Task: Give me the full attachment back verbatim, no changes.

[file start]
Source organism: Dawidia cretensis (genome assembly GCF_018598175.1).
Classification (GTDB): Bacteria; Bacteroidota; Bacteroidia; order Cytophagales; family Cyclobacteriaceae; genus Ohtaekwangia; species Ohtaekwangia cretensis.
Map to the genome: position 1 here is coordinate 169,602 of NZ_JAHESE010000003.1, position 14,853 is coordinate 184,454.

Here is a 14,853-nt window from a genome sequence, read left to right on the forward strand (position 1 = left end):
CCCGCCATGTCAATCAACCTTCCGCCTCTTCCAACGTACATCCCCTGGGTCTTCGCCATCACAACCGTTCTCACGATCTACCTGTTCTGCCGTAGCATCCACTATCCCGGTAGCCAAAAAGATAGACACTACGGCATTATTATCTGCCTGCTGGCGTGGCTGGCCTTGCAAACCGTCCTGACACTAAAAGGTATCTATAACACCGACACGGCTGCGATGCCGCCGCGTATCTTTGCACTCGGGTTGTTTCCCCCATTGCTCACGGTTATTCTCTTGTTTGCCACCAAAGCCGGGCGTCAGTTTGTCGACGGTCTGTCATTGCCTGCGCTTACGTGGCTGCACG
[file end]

Source organism: Dawidia cretensis (genome assembly GCF_018598175.1).
Classification (GTDB): Bacteria; Bacteroidota; Bacteroidia; order Cytophagales; family Cyclobacteriaceae; genus Ohtaekwangia; species Ohtaekwangia cretensis.
Map to the genome: position 1 here is coordinate 169,602 of NZ_JAHESE010000003.1, position 14,853 is coordinate 184,454.

Here is a 14,853-nt window from a genome sequence, read left to right on the forward strand (position 1 = left end):
CCCGCCATGTCAATCAACCTTCCGCCTCTTCCAACGTACATCCCCTGGGTCTTCGCCATCACAACCGTTCTCACGATCTACCTGTTCTGCCGTAGCATCCACTATCCCGGTAGCCAAAAAGATAGACACTACGGCATTATTATCTGCCTGCTGGCGTGGCTGGCCTTGCAAACCGTCCTGACACTAAAAGGTATCTATAACACCGACACGGCTGCGATGCCGCCGCGTATCTTTGCACTCGGGTTGTTTCCCCCATTGCTCACGGTTATTCTCTTGTTTGCCACCAAAGCCGGGCGTCAGTTTGTCGACGGTCTGTCATTGCCTGCGCTTACGTGGCTGCACG